Reasonable Adults by Robin Lefler
A newly single marketing executive takes a chance on a winter job at an exclusive artists’ retreat in Canada, only to find herself overwhelmed. This sharply written debut novel combines deep soul searching, propitious romance, and a snowy setting as the protagonist navigates the next phase of her life in unexpected ways. With wit and heart, Reasonable Adults explores the crossroads we all face and the detours that lead us where we need to go.
A Wild Winter Swan by Gregory Maguire
As he explores themes of class, isolation, family, and the dangerous yearning to be saved by a power greater than ourselves, Gregory Maguire conjures a haunting, beautiful tale of magical realism that illuminates one young woman’s heartbreak and hope as she begins the inevitable journey to adulthood.
Frequently Asked Questions about Winter Books
Where can I chill and read a book?
There are numerous ideal places to settle down with a book during the winter season. If you’re staying indoors, a cozy nook by the fireside with a comfy chair and a soft blanket can be the perfect spot. Alternatively, consider creating a reading corner in your bedroom with plenty of cushions, a reading lamp, and a warm quilt. For those who don’t mind braving the cold, a quiet café with a view of the falling snow can be a magical place to lose yourself in a novel. Public libraries also offer a peaceful ambience for winter reading. Lastly, if you prefer the online world, there are virtual reading rooms and book clubs where you can read and discuss your favorite books with other literature enthusiasts. Remember, the important thing about winter reading is to find a place where you feel relaxed and comfortable.
What is the best time to read books?
The best time to read books largely depends on individual preferences and daily routines. However, many people, myself included find the early mornings an optimal time for reading, as it’s typically quieter and allows for uninterrupted focus. Others prefer reading during the evening, as a way to unwind and relax before bedtime. Winter evenings are particularly appealing for reading, with the cozy ambiance created by dim lighting and the soft crackle of a fireplace. Ultimately, the best time for winter reading – or reading at any time of year – is whenever you can create a tranquil space and dedicate time to immerse yourself in the pages of a book.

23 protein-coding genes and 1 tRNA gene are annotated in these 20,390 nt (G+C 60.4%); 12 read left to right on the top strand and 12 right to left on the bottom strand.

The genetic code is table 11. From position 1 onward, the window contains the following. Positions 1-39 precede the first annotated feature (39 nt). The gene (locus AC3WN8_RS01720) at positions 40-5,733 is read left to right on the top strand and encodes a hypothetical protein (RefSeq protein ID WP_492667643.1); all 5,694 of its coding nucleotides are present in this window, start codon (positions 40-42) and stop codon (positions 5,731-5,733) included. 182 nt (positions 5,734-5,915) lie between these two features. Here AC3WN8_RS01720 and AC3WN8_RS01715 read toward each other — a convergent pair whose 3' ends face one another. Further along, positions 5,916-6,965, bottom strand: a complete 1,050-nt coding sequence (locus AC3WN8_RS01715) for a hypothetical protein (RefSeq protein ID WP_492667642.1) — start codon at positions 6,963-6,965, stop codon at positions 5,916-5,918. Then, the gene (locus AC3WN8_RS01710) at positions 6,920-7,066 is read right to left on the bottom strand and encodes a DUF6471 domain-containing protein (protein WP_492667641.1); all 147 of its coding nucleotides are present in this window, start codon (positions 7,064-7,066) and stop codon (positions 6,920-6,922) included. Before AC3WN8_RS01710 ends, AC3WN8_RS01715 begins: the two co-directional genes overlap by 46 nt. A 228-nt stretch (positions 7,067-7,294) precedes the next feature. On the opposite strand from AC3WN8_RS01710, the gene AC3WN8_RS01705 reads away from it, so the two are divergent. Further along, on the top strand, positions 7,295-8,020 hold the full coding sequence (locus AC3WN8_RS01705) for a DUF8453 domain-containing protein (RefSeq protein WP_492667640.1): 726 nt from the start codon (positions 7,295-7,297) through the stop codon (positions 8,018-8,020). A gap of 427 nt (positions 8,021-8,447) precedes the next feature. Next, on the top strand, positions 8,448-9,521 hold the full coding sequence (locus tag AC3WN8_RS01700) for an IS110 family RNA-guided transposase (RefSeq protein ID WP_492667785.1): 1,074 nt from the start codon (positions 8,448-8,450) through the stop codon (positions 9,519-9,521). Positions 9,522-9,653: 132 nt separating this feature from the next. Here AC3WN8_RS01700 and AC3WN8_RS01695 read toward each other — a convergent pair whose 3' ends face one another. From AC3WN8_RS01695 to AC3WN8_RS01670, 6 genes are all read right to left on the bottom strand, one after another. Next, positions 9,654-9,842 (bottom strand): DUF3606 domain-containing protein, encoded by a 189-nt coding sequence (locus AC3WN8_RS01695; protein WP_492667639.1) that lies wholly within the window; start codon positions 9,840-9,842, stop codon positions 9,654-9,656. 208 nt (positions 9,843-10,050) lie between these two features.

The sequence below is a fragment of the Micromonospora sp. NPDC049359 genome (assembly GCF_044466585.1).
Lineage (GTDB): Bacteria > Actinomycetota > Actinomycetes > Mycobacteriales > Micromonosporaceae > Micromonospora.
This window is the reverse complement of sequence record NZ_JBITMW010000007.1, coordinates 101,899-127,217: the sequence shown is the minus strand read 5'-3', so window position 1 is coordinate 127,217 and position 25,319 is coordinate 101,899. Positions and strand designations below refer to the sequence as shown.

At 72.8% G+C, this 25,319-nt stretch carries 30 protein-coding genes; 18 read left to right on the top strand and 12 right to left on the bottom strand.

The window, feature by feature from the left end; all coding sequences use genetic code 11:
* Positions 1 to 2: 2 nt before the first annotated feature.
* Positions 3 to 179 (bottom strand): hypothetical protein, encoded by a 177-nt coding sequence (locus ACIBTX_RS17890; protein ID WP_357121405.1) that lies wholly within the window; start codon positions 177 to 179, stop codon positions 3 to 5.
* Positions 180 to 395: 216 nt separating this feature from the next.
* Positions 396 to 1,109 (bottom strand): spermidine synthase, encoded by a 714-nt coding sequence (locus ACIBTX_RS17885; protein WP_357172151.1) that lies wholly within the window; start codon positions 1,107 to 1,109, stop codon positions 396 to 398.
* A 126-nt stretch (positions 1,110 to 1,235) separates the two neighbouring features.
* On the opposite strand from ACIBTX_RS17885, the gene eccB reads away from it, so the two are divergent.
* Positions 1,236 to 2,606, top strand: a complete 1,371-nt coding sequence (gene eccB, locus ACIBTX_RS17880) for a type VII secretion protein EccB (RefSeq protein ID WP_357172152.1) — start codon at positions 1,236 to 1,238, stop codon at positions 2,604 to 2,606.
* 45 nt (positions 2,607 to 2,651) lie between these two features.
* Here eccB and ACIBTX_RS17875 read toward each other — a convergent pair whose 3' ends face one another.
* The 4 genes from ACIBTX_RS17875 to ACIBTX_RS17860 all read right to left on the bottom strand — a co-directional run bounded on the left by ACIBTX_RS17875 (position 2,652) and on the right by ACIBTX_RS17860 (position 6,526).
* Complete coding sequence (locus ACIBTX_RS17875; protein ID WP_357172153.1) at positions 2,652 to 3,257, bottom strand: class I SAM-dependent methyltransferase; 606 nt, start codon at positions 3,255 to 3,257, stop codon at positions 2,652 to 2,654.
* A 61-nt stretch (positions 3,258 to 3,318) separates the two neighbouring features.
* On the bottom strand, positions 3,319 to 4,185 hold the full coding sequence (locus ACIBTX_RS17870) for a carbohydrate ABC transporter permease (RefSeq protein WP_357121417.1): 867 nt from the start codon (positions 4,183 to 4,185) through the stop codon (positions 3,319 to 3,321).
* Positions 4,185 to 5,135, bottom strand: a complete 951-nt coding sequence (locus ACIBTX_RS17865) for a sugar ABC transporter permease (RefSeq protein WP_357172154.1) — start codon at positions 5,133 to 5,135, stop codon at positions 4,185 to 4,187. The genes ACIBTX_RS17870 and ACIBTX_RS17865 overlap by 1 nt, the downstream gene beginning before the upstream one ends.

Does reading a book calm you down?
Yes, reading a book can indeed calm you down. Neuroscientists have discovered that when we indulge in the act of reading, our heart rate slows down, and our muscles relax. This state of calm can be achieved just six minutes into reading! Not only is it a great escape from day-to-day pressures, but it also transports us into a different world, allowing for a temporary respite from our current realities. Particularly in winter, when the outside world is cold and dark, the act of winter reading, nestled in a cozy corner with a good book, can act as a comforting balm, alleviating stress and promoting relaxation.
Is Jane Eyre a winter book?
Jane Eyre, written by Charlotte Bronte, is not typically categorized as a “winter book” in the sense that it specifically revolves around winter or has a plot heavily influenced by it. However, with its atmospheric descriptions of the English countryside and intense, emotional plot, it can certainly be a great choice for a winter read. The gothic elements, the brooding Mr. Rochester, and the strong-willed Jane herself all combine to create a narrative that can be thoroughly enjoyed on a cold winter’s evening. Therefore, while it may not be a ‘winter book’ in the traditional sense, its immersive plot and evocative settings make it a fitting choice for your winter reading list.
What do you think about these winter books to cozy up with?
Have you read any books from this list? What are your favorite winter books? What winter books would you add to the list? Let’s talk all about winter reading in the comments.